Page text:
Nearly two-thirds of Americans disapprove of the way President Barack Obama has handled rising gasoline prices, according to a new poll.
The ABC News-Washington Post poll found that 65 percent of respondents said they disapprove of the way he’s handling the matter, while just 26 percent approve. The survey likely will give ammunition to Republicans who have sought to blame Obama for the recent gasoline price surge by arguing that his policies have impeded oil-and-gas production.
Prices skyrocketed nationally over the weekend, and analysts suggest they could hit $4 by Memorial Day weekend. But they say that presidents, regardless of their party, have virtually no control over costs at the pump and that tensions in Iran are the main reason behind the recent run-up in the price of a barrel of oil.
The poll nonetheless suggests that the White House faces a significant political threat from gasoline prices that threaten to rile consumers and slow the economic recovery just as it’s speeding up. A new CBS News-New York Times poll released Monday evening shows Obama’s approval rating falling to 41 percent, a drop that “may be partially attributable to rising gas prices.”
The White House deflected the ABC News-Washington Post poll at a news briefing today.
“I think the fact of the matter is, the president, the administration, is not focused on polling data,” said Jay Carney, the top White House spokesman.
But in a sign Obama and his political aides have major concerns about gasoline prices, the White House also released a new report Monday seeking to highlight the progress his administration has made on energy.
Republicans have accused Obama of limiting access to oil-rich federal lands and waters, considering regulations that impede production, and slowing down the permitting process for offshore drilling, among other things. Obama has responded no short-term silver bullets exist for rising gasoline prices and has criticized Republicans for “licking their chops” on the issue.
The White House report Monday lists these accomplishments:
- Net oil imports have fallen below 50 percent, U.S. oil production reached an 8-year high in 2011, and rig counts have skyrocketed.
- The administration plans to hold several more lease sales in the Gulf of Mexico and even off the Alaska coast.
- The administration has finalized fuel-efficiency standards for medium- and heavy-duty trucks and buses, and proposed doubling fuel economy for passenger vehicles to 54.5 miles per gallon by model year 2025.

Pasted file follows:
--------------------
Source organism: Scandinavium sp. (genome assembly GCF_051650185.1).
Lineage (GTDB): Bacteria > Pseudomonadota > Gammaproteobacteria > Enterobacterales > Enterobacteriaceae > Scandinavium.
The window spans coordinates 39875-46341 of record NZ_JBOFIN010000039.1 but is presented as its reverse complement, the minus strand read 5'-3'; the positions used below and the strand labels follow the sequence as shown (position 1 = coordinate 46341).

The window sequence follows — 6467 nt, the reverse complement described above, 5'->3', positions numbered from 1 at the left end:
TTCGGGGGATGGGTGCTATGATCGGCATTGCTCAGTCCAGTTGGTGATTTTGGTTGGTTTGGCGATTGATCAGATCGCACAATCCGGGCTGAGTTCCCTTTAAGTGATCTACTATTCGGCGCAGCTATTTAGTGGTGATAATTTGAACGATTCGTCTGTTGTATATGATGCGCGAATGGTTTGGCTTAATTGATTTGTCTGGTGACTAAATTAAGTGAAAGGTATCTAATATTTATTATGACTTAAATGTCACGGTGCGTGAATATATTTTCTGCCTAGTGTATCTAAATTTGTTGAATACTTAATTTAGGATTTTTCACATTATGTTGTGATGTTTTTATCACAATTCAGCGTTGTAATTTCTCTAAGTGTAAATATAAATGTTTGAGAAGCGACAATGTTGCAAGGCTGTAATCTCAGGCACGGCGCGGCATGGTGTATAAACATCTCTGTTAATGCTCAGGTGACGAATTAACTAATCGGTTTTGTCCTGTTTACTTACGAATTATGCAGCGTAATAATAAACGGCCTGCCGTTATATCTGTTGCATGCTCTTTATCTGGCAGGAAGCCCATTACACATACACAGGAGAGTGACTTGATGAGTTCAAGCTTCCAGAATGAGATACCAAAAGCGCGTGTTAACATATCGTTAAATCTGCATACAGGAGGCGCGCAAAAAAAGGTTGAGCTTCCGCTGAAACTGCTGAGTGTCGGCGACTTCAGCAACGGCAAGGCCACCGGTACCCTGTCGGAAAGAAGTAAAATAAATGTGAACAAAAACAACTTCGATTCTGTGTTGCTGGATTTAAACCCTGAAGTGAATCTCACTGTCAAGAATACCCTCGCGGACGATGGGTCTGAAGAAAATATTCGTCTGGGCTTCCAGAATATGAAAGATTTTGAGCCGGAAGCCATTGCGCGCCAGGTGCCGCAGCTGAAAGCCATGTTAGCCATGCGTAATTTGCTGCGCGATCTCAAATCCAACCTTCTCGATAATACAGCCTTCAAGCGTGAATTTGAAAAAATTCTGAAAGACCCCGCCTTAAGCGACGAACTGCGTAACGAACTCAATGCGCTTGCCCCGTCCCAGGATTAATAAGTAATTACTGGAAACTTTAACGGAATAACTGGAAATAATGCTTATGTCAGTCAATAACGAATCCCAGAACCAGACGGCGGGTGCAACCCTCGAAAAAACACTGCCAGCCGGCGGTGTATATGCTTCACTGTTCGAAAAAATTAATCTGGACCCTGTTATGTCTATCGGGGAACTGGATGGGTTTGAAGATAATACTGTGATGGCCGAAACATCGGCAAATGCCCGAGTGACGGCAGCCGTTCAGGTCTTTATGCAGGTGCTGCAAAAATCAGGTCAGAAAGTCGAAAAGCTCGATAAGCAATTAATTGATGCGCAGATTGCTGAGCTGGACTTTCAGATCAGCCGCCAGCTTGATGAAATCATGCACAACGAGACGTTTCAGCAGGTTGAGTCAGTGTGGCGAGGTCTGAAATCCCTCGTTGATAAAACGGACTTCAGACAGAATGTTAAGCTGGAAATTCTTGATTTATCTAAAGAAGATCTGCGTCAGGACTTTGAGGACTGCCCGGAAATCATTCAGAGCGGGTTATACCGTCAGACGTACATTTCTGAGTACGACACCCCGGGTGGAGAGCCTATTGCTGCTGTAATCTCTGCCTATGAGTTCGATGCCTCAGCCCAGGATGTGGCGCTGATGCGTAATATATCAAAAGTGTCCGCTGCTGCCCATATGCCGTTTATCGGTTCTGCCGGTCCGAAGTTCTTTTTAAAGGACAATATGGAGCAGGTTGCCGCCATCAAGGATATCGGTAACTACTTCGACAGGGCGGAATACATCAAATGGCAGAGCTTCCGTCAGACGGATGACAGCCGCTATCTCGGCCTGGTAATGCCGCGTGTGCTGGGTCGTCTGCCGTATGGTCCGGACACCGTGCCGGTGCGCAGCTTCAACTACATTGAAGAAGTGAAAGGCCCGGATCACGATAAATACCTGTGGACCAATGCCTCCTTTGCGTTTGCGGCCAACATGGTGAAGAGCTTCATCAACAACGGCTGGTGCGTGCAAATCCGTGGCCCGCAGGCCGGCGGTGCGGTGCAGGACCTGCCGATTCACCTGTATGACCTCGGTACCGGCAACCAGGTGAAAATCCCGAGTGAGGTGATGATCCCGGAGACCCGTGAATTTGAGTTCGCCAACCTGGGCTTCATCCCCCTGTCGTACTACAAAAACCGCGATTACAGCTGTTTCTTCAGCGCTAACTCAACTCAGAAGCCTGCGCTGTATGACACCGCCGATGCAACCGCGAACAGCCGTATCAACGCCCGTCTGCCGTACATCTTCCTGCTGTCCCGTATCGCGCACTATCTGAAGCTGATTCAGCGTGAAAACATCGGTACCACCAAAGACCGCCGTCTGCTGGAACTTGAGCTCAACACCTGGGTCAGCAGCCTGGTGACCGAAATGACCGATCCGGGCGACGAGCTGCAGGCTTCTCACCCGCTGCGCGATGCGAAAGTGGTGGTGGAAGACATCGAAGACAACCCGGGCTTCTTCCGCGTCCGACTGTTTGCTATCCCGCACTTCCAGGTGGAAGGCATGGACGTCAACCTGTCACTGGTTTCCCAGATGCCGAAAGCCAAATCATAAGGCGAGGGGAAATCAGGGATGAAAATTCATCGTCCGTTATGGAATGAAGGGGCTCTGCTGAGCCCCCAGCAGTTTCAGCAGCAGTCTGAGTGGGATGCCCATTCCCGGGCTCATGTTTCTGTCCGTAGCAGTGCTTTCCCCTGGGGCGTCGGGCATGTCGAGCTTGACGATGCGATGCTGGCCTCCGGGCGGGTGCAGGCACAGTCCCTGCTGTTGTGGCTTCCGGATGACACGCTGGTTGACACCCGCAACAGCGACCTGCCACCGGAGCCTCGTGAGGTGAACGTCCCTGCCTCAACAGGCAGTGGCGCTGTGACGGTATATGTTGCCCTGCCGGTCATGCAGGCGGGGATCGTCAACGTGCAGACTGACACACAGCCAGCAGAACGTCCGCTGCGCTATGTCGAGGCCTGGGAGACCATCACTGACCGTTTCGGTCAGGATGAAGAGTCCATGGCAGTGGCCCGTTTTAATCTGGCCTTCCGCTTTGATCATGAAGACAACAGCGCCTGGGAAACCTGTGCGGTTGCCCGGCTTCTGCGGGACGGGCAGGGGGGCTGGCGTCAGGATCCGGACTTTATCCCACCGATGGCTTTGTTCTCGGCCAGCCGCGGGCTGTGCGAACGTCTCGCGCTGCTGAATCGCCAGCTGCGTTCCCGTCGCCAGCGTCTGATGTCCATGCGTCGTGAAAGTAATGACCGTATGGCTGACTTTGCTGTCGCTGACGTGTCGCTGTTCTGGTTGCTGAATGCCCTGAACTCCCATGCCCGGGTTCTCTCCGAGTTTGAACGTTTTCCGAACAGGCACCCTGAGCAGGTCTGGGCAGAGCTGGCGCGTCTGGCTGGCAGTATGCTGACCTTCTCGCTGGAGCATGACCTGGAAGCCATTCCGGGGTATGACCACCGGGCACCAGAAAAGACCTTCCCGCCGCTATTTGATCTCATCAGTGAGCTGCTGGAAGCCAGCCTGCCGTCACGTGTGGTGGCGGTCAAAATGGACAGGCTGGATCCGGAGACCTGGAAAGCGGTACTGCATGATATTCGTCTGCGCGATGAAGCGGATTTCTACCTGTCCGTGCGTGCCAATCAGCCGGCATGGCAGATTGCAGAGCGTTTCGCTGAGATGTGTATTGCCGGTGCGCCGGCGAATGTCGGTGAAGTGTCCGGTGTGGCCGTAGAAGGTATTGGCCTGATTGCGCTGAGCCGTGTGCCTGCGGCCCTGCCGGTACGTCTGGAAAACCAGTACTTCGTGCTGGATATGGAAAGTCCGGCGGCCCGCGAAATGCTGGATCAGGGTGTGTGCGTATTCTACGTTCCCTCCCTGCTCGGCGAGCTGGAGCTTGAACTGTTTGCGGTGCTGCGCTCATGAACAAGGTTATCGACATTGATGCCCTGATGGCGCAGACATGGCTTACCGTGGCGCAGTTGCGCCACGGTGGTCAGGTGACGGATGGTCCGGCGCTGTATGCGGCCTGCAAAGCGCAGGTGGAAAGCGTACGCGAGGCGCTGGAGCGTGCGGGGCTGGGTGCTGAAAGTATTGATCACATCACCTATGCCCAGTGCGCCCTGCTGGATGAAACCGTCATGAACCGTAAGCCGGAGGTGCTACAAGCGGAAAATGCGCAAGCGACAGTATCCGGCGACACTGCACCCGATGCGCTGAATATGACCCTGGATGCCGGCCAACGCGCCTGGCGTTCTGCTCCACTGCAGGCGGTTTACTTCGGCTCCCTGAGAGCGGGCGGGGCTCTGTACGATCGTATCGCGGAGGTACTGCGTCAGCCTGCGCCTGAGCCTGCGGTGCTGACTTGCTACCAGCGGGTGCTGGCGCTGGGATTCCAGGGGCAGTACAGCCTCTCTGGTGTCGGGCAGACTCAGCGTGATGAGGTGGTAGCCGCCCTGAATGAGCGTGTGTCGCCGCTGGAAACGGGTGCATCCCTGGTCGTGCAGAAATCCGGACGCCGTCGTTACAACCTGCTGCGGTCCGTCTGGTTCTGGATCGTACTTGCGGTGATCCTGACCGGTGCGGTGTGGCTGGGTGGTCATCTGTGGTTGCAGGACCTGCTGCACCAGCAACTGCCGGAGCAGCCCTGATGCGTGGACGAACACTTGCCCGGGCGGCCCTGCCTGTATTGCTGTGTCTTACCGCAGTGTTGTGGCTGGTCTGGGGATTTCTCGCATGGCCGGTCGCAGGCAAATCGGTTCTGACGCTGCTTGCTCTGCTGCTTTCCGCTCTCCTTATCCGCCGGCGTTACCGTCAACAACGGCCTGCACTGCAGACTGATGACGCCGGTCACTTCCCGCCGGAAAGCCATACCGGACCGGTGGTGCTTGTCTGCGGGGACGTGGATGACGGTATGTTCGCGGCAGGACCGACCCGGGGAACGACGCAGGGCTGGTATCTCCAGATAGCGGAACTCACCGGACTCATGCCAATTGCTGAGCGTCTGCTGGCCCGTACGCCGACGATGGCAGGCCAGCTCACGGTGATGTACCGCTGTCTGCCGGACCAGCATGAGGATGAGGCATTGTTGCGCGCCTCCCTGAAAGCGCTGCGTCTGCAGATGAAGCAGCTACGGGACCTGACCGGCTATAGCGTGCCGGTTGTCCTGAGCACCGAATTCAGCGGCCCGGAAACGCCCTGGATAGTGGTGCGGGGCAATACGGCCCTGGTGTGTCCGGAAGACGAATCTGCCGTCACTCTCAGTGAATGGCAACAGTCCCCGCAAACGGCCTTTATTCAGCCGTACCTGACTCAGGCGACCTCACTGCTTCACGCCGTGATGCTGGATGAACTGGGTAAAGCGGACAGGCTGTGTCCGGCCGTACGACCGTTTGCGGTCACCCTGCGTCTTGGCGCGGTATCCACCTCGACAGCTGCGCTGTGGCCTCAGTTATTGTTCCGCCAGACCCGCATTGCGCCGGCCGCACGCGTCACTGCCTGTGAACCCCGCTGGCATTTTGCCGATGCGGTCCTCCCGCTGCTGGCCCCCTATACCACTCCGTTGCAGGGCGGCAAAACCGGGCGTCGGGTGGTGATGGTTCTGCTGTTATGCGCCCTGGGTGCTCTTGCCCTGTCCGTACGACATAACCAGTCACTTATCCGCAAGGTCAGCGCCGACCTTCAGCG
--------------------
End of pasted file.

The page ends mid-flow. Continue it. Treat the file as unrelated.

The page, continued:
- The Department of Energy and Department of Housing and Urban Development have installed efficiency upgrades on 1 million American homes since late 2009.
- Renewable power generation has nearly doubled since 2008.
- The administration beat by one year its goal of breaking ground on four commercial-scale biorefineries by 2013.
“What this president has done from day one is to move forward with the kind of energy policy and strategy that includes the ‘all-of-the-above’ energy program that we’re implementing,” Interior Secretary Ken Salazar said, “because that’s the only way that we’re going to get to a point where we stop having the kinds of price shocks and disruptions that we’ve been seeing since the formation of OPEC and in fact even before the formation of OPEC.”
Sen. John Thune, R-S.D., and other Republicans have dubbed Obama’s policy a “none-of-the-above” strategy, saying he has impeded oil production on the federal lands and waters he controls and citing his administration’s rejection of a permit for the Keystone XL oil pipeline.
Rep. Ed Markey, D-Mass., ranking member on the House Natural Resources Committee, came to Obama’s defense on Monday after the report’s release.
“Increased domestic oil and gas production, historic new fuel economy standards, coupled with expanded renewable energy generation and improved energy efficiency represents a vision that strikes fear in hearts of the OPEC oil cartel and the Big Oil companies who want to keep us addicted to high-priced oil,” Markey said in an emailed statement.
Senate Majority Leader Harry Reid, D-Nev., told CNN’s “State of the Union” on Sunday that the Keystone XL, which would pipe oil-sands crude from Canada to Gulf Coast refineries, “won’t lower the price of oil” because some of it could go for export and because “construction won’t be complete for a long, long time.” The Senate recently rejected amending a transportation bill with a provision to approve the pipeline.
Obama has said he rejected the permit not on its merits but because lawmakers imposed a deadline that didn’t allow adequate review. The company proposing the pipeline, TransCanada, can reapply.
But Obama’s Democratic allies have also pressured the administration on a number of fronts about stabilizing oil prices.
Markey and others have asked the White House to release oil from the 700-million-barrel Strategic Petroleum Reserve, while others suggest reining in “excessive speculation” by investors who buy into oil futures only with the interest of making a profit by selling when the prices rise. Analysts have raised issues with both those techniques.
Still other Democrats have pressed the State Department to ask Saudi Arabia to boost its production to address the Iranian supply concerns. Republicans have responded that the U.S. should do more to boost its own supply instead of relying on Middle Eastern oil. But Democrats note that it would take years for more U.S. production to come online and even then its effect on global oil prices would be minimal.
This story was last updated at 6:27 p.m.